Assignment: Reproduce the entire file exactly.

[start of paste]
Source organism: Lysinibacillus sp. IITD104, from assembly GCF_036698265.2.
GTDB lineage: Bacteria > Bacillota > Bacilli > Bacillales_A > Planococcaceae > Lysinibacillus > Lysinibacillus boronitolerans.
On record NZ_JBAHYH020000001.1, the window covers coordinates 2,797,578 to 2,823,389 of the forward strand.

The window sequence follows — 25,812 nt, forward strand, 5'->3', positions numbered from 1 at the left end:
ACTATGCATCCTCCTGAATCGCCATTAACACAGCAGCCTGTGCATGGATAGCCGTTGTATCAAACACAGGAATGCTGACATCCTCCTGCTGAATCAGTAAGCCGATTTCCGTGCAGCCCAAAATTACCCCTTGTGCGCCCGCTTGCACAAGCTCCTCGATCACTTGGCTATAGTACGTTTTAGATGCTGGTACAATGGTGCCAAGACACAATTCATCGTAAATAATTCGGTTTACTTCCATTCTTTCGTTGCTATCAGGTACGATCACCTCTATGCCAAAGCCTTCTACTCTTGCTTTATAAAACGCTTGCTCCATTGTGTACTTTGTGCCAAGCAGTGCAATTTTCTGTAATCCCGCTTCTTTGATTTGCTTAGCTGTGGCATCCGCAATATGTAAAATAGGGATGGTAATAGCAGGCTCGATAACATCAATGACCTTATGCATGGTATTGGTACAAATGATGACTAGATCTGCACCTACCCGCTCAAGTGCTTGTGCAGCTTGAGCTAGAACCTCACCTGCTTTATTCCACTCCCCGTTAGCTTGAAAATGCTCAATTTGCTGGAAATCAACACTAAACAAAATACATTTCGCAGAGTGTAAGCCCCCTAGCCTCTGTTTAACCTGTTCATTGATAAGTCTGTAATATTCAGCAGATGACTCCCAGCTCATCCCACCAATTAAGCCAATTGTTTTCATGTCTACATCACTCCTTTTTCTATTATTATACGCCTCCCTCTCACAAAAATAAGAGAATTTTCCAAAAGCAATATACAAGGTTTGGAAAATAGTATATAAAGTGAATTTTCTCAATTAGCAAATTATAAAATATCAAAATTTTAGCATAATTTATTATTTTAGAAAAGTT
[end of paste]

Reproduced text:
Source organism: Lysinibacillus sp. IITD104, from assembly GCF_036698265.2.
GTDB lineage: Bacteria > Bacillota > Bacilli > Bacillales_A > Planococcaceae > Lysinibacillus > Lysinibacillus boronitolerans.
On record NZ_JBAHYH020000001.1, the window covers coordinates 2,797,578 to 2,823,389 of the forward strand.

The window sequence follows — 25,812 nt, forward strand, 5'->3', positions numbered from 1 at the left end:
ACTATGCATCCTCCTGAATCGCCATTAACACAGCAGCCTGTGCATGGATAGCCGTTGTATCAAACACAGGAATGCTGACATCCTCCTGCTGAATCAGTAAGCCGATTTCCGTGCAGCCCAAAATTACCCCTTGTGCGCCCGCTTGCACAAGCTCCTCGATCACTTGGCTATAGTACGTTTTAGATGCTGGTACAATGGTGCCAAGACACAATTCATCGTAAATAATTCGGTTTACTTCCATTCTTTCGTTGCTATCAGGTACGATCACCTCTATGCCAAAGCCTTCTACTCTTGCTTTATAAAACGCTTGCTCCATTGTGTACTTTGTGCCAAGCAGTGCAATTTTCTGTAATCCCGCTTCTTTGATTTGCTTAGCTGTGGCATCCGCAATATGTAAAATAGGGATGGTAATAGCAGGCTCGATAACATCAATGACCTTATGCATGGTATTGGTACAAATGATGACTAGATCTGCACCTACCCGCTCAAGTGCTTGTGCAGCTTGAGCTAGAACCTCACCTGCTTTATTCCACTCCCCGTTAGCTTGAAAATGCTCAATTTGCTGGAAATCAACACTAAACAAAATACATTTCGCAGAGTGTAAGCCCCCTAGCCTCTGTTTAACCTGTTCATTGATAAGTCTGTAATATTCAGCAGATGACTCCCAGCTCATCCCACCAATTAAGCCAATTGTTTTCATGTCTACATCACTCCTTTTTCTATTATTATACGCCTCCCTCTCACAAAAATAAGAGAATTTTCCAAAAGCAATATACAAGGTTTGGAAAATAGTATATAAAGTGAATTTTCTCAATTAGCAAATTATAAAATATCAAAATTTTAGCATAATTTATTATTTTAGAAAAGTT